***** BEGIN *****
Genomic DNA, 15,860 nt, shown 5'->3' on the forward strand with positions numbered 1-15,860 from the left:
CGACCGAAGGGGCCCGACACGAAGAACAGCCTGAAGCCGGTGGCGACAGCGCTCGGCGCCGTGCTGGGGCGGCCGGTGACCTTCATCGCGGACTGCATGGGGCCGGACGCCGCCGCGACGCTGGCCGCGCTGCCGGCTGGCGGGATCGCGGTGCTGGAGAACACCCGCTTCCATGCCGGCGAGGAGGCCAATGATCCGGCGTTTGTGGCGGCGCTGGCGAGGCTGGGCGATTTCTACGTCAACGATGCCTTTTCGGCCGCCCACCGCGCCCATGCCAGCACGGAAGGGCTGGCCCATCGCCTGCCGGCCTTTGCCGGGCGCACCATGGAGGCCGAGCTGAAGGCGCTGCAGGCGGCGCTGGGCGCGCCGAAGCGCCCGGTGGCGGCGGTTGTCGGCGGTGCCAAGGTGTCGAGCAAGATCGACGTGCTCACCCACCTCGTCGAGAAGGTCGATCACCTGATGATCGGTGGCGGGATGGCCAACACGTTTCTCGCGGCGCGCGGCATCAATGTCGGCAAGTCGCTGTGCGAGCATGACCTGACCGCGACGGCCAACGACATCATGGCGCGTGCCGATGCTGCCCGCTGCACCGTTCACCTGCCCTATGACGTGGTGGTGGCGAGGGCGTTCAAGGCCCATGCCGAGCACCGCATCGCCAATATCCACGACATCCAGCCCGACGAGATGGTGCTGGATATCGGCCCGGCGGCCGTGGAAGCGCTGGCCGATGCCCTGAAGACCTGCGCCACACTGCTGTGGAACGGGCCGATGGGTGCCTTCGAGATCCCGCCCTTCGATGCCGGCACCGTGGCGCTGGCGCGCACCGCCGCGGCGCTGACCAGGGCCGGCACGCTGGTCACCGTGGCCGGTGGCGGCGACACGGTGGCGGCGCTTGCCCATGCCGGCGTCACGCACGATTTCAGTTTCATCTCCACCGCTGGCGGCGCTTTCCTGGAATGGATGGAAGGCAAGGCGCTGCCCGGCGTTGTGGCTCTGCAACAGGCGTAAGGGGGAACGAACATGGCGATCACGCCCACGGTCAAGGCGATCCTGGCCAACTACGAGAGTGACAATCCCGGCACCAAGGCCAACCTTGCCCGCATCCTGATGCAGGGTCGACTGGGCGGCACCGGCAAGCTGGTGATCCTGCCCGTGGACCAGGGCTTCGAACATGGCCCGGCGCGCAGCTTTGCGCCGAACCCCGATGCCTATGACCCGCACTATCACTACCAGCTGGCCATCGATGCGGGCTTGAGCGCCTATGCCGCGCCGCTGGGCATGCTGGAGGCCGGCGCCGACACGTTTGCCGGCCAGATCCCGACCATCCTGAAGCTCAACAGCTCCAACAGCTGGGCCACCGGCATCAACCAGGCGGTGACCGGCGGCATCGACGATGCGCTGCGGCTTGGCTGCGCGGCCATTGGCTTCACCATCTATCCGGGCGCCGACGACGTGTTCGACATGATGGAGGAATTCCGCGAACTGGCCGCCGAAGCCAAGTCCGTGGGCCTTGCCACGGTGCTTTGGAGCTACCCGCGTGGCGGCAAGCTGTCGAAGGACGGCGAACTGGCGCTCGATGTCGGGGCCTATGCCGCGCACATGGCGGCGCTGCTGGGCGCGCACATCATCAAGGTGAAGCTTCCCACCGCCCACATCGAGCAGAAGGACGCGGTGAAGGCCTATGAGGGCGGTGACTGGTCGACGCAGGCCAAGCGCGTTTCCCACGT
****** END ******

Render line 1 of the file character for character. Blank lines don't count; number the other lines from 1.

Genomic DNA, 15,860 nt, shown 5'->3' on the forward strand with positions numbered 1-15,860 from the left: